141 F.3d 1178 (9th Cir. 1998), 96-55218, Parra v. City of Chino
|Docket Nº:||96-55218, 96-55271.|
|Citation:||141 F.3d 1178|
|Party Name:||Manuel PARRA; Vivian Parra; Manuel Parra, Jr.; Roseann Parra; Margaret Parra; Francisco Parra, Plaintiffs-Appellants, v. City of Chino; James Anthony; Roger Planas, # 719; Ron Vallejo, # 688; Jeff Allison, # 716; Charles Sample, # 467; Danny Ross Lamaster; Kevin Devey, in both their personal and official capacities, Defendants-Appellees. Manuel PAR|
|Case Date:||March 02, 1998|
|Court:||United States Courts of Appeals, Court of Appeals for the Ninth Circuit|
This opinion appears in the Federal reporter in a table titled "Table of Decisions Without Reported Opinions". (See FI CTA9 Rule 36-3 regarding use of unpublished opinions)
Argued and Submitted Jan. 7, 1998.
Appeal from the United States District Court for the Central District of California Robert J. Timlin, District Judge, Presiding.
Before LAY, [**] GOODWIN and SCHROEDER, Circuit Judges.
Manuel Parra Sr. brought a § 1983 action against the city of Chino and several of its police officers for using excessive force to arrest him. On February 14, 1991, officers went to Parra's home to execute a felony arrest warrant. Mrs. Parra told the officers that her husband would come to the door in a moment and closed the screen door. The officers then broke the screen in the door, entered the house and searched for Parra. Not finding him, officer Planas searched the house again with a police dog. Planas took the police dog into the family's bathroom where Parra's nine-year old daughter was taking a shower. During this time, officer Allison took Parra's six-year old son outside the house and patted him down for weapons. AER at pp. 147-48.
Planas and Devey then searched the backyard area and saw Parra attempting to flee. After instructing Parra to stop, the officers released the police dog and gave the dog a "search" command. The dog found Parra, bit him in the foot and pulled Parra off a truck. While Parra struggled with the dog, the dog bit him five times in the arm, leg and foot. At the same time, Planas hit Parra several times on the back and buttocks with his baton. The incident lasted twenty to twenty-five seconds. Once Parra was subdued, Planas commanded the dog to release its bite, and it released Parra.
Parra brought a § 1983 action against the City of Chino, Chief of Police James Anthony and officers Roger Planas and Kevin Devey, claiming the police officers used unnecessary and unreasonable force in arresting him. Parra also sued Dan LaMaster, who trained the police officers to handle police dogs, claiming inadequate training caused, in part, Parra's injuries. Parra's children brought a § 1983 claim against the City of Chino, Police Chief Anthony and the police officers claiming a violation of their Fourth Amendment rights.
The trial court granted LaMaster's motion for summary judgment, finding that LaMaster was entitled to a "good faith" defense. AER at p. 325. The court also granted the city's motion for summary judgment to dismiss the Fourth Amendment claims brought by Parra's children, finding that the searches of the Parra house and the youngest child, Francisco, were reasonable. Id. at pp. 328-29. The jury trial was bifurcated into two liability stages. In the first stage, the jury considered only the liability of officers Devey and Planas. It found the officers did not violate Parra's constitutional rights and returned a verdict in their favor. Thereafter, based upon the jury's answer to the special verdict form that Parra was not subjected to unreasonable force during the course of his arrest on February 14, 1991, the court dismissed the case as to all defendants.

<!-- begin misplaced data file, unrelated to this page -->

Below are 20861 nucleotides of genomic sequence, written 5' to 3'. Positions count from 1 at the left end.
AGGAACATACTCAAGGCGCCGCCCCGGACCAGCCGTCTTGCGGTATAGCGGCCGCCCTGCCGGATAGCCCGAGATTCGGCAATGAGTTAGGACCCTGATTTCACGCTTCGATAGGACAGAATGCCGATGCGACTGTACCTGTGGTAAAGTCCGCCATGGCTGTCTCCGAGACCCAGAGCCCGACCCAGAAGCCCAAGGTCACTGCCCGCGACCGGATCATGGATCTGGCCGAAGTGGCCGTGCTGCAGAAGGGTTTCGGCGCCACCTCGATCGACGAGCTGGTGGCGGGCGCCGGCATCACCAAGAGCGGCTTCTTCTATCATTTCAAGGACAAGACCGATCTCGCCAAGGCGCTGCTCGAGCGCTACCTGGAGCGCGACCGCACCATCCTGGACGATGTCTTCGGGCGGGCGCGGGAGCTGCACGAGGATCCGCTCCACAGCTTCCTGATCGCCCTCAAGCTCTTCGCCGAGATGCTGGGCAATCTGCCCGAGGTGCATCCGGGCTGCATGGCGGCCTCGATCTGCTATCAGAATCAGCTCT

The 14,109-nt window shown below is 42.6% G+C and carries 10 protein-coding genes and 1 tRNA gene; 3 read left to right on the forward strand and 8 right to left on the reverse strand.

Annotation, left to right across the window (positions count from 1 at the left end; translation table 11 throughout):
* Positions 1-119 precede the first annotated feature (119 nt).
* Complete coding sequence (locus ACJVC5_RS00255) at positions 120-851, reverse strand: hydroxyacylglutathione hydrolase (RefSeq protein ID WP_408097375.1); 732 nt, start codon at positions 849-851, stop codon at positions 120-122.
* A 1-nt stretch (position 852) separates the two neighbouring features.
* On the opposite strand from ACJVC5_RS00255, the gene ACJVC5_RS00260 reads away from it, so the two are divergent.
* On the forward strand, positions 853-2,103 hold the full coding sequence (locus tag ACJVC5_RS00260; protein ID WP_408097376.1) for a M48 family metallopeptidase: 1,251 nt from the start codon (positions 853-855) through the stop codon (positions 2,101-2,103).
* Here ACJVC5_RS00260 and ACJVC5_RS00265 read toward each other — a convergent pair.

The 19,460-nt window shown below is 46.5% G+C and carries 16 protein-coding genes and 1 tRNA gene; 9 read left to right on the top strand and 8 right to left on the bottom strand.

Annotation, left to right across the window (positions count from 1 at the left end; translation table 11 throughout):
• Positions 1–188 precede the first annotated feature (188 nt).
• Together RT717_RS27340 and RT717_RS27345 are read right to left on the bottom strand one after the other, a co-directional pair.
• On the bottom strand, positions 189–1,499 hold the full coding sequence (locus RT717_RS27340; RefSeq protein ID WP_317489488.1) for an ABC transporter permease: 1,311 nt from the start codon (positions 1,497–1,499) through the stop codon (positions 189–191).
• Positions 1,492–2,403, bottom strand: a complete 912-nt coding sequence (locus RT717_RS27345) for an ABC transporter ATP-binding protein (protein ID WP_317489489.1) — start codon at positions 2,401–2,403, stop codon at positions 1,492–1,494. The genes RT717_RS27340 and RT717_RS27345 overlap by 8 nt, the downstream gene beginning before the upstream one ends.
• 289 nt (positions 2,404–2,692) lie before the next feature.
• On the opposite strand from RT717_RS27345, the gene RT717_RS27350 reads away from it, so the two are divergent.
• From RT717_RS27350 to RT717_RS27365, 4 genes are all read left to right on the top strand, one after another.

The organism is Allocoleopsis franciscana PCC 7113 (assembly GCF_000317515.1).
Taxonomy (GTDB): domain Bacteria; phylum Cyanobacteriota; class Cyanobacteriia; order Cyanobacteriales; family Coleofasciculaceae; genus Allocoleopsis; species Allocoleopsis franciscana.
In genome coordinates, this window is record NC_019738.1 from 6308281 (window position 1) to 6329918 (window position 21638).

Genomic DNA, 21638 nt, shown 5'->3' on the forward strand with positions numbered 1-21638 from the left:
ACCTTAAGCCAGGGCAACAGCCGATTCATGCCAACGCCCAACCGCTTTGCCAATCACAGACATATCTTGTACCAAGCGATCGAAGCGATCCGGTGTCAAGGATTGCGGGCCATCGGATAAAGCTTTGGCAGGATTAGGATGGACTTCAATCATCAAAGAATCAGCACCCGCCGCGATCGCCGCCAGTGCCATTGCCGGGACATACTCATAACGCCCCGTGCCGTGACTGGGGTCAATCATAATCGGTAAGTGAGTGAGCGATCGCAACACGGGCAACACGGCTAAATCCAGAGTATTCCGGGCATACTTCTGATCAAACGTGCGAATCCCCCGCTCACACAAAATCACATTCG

Parra initially appeals the summary judgment dismissal of his claim against LaMaster. To state a claim for relief under § 1983, a plaintiff must establish: (1) the defendant acted under color of state law; and (2) the defendant caused him to be deprived of a right secured by the Constitution and laws of the United States. Johnson v. Knowles, 113 F.3d 1114, 1117 (9th Cir.1997) (citing Howerton v. Gabica, 708 F.2d 380, 382 (9th Cir.1983)). Parra claims that LaMaster trained Chino police officers to use dogs to attack and bite unreasonably. Parra asserts that LaMaster trains the police to allow the dogs to continue to pursue an individual as long as the individual-arrestee is "fighting, trying to get away ...." Thus, Parra claims LaMaster violated his right to defend himself against a dog's attack.
This court has implicitly recognized that there is no such constitutional or federal right to defend oneself against a dog attack. Quintanilla v. City of Downey, 84 F.3d 353, 354, n. 1 (9th Cir.1996) ( "Plaintiff also argues that the district court erroneously refused to instruct the jury with regards to self-defense. We summarily dispose of this contention because it has no basis in the law, and is therefore without merit."). We conclude Parra failed to establish a § 1983 case against LaMaster because he has not identified a constitutional or federal right LaMaster has allegedly violated. 1 Under the circumstances, we need not pass upon whether LaMaster enjoyed a good faith defense.
Parra's children brought a § 1983 claim against the City of Chino...
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